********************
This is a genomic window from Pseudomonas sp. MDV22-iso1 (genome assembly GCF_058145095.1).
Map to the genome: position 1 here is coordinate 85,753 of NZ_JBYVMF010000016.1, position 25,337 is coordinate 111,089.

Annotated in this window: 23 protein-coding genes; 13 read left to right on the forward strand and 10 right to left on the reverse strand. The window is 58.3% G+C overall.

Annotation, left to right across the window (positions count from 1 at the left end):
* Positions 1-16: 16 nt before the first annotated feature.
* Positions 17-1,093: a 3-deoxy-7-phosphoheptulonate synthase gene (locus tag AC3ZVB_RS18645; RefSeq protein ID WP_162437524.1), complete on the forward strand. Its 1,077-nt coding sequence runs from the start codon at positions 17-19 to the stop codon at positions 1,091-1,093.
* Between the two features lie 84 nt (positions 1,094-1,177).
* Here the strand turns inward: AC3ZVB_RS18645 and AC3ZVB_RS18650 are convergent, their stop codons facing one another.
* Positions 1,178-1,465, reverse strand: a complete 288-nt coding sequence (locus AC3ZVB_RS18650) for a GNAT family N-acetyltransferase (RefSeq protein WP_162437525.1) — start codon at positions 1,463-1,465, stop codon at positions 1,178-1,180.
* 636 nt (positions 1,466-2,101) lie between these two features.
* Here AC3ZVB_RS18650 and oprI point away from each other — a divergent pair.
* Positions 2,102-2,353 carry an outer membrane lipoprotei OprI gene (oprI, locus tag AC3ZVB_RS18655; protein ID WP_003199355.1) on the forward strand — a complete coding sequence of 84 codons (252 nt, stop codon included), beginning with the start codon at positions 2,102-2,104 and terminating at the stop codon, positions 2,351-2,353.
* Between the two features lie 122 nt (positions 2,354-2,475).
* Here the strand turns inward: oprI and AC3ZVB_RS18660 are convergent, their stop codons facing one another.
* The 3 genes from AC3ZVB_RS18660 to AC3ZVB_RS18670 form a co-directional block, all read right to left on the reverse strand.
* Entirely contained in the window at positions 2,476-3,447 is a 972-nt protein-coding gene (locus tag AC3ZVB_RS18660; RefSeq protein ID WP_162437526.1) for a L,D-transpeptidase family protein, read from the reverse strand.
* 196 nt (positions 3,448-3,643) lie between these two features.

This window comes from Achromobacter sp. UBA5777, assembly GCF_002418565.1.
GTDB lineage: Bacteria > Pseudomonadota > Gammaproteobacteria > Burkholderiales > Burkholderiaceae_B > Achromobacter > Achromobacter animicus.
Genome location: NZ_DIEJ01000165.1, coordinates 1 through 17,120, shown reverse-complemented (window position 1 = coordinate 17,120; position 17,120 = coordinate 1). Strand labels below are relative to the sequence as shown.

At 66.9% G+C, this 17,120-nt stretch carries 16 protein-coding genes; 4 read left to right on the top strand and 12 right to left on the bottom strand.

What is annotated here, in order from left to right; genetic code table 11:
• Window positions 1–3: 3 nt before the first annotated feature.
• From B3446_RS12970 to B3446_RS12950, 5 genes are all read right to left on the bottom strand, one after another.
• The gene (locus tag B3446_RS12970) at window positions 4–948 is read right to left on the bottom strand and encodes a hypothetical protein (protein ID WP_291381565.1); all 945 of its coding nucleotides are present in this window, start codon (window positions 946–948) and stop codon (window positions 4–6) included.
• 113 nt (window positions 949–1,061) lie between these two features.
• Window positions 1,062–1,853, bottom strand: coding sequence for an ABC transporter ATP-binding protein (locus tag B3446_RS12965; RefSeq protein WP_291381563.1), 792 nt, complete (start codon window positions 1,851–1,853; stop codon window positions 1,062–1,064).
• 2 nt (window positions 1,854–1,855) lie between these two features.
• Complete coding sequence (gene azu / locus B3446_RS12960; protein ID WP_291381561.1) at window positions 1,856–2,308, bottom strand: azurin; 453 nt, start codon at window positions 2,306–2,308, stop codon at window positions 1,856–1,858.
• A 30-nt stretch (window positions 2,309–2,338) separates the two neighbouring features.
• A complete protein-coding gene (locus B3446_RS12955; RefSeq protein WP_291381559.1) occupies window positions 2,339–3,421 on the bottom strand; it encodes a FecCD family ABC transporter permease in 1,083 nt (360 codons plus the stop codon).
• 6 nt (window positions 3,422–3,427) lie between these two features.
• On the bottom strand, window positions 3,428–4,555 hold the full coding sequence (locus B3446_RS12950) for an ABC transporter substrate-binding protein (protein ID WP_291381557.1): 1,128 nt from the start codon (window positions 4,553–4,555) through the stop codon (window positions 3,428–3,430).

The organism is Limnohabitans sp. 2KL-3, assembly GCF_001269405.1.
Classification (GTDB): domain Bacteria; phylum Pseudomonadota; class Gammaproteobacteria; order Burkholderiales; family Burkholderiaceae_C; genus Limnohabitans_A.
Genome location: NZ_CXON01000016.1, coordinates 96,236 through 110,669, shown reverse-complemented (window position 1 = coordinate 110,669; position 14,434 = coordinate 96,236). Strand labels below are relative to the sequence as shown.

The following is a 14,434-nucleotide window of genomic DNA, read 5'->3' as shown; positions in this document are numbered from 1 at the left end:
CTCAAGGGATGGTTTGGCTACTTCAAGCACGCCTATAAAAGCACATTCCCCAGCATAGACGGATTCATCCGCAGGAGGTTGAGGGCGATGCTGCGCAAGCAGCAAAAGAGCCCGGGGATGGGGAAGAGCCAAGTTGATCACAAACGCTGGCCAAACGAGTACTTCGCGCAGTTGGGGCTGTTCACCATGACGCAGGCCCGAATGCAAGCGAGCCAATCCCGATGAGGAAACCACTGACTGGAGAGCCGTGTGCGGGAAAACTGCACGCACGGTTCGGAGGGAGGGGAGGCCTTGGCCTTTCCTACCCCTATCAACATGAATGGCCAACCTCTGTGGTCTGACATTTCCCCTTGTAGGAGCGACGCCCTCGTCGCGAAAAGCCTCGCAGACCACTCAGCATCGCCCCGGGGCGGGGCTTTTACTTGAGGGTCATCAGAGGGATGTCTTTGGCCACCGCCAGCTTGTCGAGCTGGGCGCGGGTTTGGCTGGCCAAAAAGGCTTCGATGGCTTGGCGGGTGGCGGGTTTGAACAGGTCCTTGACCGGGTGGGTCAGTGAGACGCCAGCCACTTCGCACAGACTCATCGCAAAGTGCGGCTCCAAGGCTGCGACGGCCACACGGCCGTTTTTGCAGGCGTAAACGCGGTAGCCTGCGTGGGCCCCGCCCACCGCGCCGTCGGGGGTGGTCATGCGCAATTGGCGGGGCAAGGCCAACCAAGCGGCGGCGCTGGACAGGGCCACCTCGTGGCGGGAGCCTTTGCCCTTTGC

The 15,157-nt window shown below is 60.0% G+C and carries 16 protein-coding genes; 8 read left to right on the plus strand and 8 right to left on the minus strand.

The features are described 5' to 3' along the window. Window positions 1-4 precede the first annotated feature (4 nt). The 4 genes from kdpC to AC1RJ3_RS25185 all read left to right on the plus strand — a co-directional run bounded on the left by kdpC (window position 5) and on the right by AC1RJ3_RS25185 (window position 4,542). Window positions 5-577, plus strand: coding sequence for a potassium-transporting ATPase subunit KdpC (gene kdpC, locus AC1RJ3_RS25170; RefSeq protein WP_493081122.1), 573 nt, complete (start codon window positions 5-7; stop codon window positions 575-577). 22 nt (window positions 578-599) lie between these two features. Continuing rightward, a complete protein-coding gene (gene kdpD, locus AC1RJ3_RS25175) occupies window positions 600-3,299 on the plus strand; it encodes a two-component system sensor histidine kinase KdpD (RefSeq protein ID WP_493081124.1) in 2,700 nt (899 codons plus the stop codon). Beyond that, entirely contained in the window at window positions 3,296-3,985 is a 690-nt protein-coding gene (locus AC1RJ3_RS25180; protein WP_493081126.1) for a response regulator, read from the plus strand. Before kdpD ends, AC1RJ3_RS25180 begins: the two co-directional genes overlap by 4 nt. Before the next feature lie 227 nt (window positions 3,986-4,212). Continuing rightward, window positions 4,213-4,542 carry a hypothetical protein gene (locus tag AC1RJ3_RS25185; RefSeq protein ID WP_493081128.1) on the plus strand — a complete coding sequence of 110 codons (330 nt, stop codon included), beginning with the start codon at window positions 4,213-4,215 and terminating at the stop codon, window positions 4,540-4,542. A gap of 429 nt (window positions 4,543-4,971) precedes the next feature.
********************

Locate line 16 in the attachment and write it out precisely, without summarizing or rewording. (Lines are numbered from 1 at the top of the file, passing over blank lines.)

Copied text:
* Entirely contained in the window at positions 2,476-3,447 is a 972-nt protein-coding gene (locus tag AC3ZVB_RS18660; RefSeq protein ID WP_162437526.1) for a L,D-transpeptidase family protein, read from the reverse strand.